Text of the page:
Sometimes it seems as if we, regular students, are treated as if we cannot handle the truth. There have been instances in the past where the administration did not let us know what was going on with their end of issues that concern us, but we could hope that those who represent our interests directly with those in power could be open about everything they do. However, we are met with incomplete efforts at transparency, insular personalities and practices and the inability to obtain information concerning things like past voting data. These things seem simple, but when it comes to campus activities, small concerns with transparency begin to mount and undermine supposed initiatives to create better ties to the student body.
The Student Union began to increase efforts at transparency last semester, but the efforts do not seem to amount to much that is really tangible other than a new website. The same information present on the website can be communicated through a Facebook page just as easily if the page is operated well. This brings into question certain actions and activities, or lack thereof, that undermine the apparent initiative to bring our student government’s activities into view for more students to see, to encourage greater visibility as well as scrutiny.
There has not been a Student Union meeting transcript published on their website since last October, nor is there information available about specific club allocations decisions or information on past complaints filed with the Judiciary Committee. Not everyone can make it to executive meetings, and those who feel inclined to be informed should have access to more than just the newspapers’ Senate logs. Word-for-word transcripts should be available as well. Secretary positions in most organizations carry out this job, so it would make sense that the body that is supposed to represent student interests should publish these records.
Students should be allowed to know which clubs their tuition goes to. We should all know how the policy governing student affairs changes. It is clear that the website still needs to be tended to since its redesign, as there are representatives from several different committees who still do not have profile pictures attached to their descriptions. Despite the site’s design, it makes people wonder whether or not it is cared for when there is a massive spelling error on the front page.
When word gets out that certain positions have not yet been confirmed by the Senate, which would seem like a matter of procedure, people wonder about how dedicated their representatives are. Our Senators make up the members of many different subcommittees, from Dining to Bylaws to Club Support and others, but most do not have finished web pages. Other than the Sustainability Committee, which is described on a linked PDF file to their page, the rest are left to have their purposes and missions up for site visitors to infer. It would be for the benefit of the entire Brandeis community if, perhaps, recent activities of these committees were made public through a website update, Facebook post or even a Tweet or two. Just showing activity would allow more students to believe in Union activities.
I have spoken with many regular students around campus concerning Student Union activities through various unfinished video projects, and most have no clear idea about what goes on in the Union. Regular social media updates are highly recommended to deal with this issue. There are such committees such as the Sustainability Committee that has around $50,000 to make campus more sustainable, and yet the campus has become less and less efficient in terms of energy over the past five years (explained at a town hall last fall).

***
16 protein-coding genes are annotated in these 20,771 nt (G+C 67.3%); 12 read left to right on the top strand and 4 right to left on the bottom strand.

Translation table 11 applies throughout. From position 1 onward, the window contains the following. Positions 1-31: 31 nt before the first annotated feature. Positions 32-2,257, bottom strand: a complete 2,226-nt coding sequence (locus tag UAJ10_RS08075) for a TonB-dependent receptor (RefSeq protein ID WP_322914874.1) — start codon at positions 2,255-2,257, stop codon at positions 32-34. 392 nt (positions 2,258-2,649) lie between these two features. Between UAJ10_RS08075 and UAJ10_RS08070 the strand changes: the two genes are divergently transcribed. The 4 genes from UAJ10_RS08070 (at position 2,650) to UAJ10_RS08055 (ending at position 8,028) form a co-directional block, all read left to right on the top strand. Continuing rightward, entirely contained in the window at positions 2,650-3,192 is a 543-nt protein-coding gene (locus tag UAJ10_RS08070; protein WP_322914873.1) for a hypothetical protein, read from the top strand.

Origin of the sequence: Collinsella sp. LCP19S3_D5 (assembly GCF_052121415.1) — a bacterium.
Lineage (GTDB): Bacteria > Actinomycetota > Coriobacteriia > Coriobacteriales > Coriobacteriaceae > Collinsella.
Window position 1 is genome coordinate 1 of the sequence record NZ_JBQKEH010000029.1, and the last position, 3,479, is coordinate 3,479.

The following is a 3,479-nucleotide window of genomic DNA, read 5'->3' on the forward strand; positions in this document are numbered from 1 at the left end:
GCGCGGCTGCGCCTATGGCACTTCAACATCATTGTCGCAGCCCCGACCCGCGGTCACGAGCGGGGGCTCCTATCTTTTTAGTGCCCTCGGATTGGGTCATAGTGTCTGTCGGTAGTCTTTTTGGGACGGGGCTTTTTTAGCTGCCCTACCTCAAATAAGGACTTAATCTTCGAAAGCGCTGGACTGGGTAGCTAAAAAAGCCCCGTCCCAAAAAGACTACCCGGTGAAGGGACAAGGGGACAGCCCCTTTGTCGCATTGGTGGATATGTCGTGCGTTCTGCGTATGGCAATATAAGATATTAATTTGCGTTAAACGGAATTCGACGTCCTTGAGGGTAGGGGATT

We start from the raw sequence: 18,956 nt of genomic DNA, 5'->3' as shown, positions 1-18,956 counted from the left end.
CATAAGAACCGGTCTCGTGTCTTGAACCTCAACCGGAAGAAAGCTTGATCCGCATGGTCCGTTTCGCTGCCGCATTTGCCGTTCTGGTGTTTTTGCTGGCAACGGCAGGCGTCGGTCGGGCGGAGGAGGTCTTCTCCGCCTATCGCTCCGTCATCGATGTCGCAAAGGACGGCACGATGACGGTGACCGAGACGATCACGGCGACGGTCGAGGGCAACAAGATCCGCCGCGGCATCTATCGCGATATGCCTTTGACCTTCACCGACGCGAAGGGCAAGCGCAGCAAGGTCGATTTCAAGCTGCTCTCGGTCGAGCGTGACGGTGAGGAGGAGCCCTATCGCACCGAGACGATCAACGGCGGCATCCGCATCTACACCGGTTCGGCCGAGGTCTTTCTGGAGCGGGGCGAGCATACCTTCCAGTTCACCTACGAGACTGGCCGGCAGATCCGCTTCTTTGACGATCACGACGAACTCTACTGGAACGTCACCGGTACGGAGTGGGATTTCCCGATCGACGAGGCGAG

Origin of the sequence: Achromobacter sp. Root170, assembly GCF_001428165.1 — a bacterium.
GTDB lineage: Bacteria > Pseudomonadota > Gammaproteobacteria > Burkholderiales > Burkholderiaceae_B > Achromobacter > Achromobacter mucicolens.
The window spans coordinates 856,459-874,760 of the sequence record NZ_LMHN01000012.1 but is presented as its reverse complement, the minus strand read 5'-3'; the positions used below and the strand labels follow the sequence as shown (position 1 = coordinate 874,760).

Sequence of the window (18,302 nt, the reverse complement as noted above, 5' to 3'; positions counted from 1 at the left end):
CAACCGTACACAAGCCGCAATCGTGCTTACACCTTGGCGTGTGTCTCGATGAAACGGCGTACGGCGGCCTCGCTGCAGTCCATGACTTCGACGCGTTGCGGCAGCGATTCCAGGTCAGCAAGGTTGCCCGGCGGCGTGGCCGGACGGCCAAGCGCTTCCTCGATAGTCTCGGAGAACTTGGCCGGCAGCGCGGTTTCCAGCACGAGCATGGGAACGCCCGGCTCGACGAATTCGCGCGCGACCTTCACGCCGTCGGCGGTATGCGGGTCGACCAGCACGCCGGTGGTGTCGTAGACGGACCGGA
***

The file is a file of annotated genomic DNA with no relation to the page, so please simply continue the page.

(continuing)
Transparency is important, regardless of who is willing or not to look through the windows. Not publishing meetings, not updating the website and not elaborating on activities through any sort of meaningful apparatus cannot be tolerated for long. There are only a few concerned constituencies that the Student Union needs to cater to for it to continue having legitimacy with the student population, but it should not end there. If we are to have the administration do right by their students, we need to show them that we deserve it, that we care about our system and university, and not resort to only begging from them when we need something. If anything, students should attend town hall meetings to see what causes are making themselves heard by the administration and to gain more facts before criticizing activities on Facebook and Yik Yak.
There are certain aspects of campus that need to be addressed, but we as a student body should make efforts to show that we care as well. The Student Union, as the official representatives of student wants and needs, should be the first to make an example, while our student body should attempt to do its best to participate and show that it cares too. Such change can be brought about by having a truly open Student Union that updates the student body on its initiatives that benefit us. Their members attend meetings and hold office hours, allocate funds to clubs and affect our campus rules and regulations. They have the responsibility to remind their unfortunately disaffected constituents of that fact.
There is no truth we cannot bear to hear, and I am certain that most decisions are not so severe that they cannot be made public. If this is true, then there is an even greater overhaul that needs to take place. For now, if the Union makes real efforts to inform the student body of its day-to-day activities, maybe so many constituents will not be quite disaffected anymore.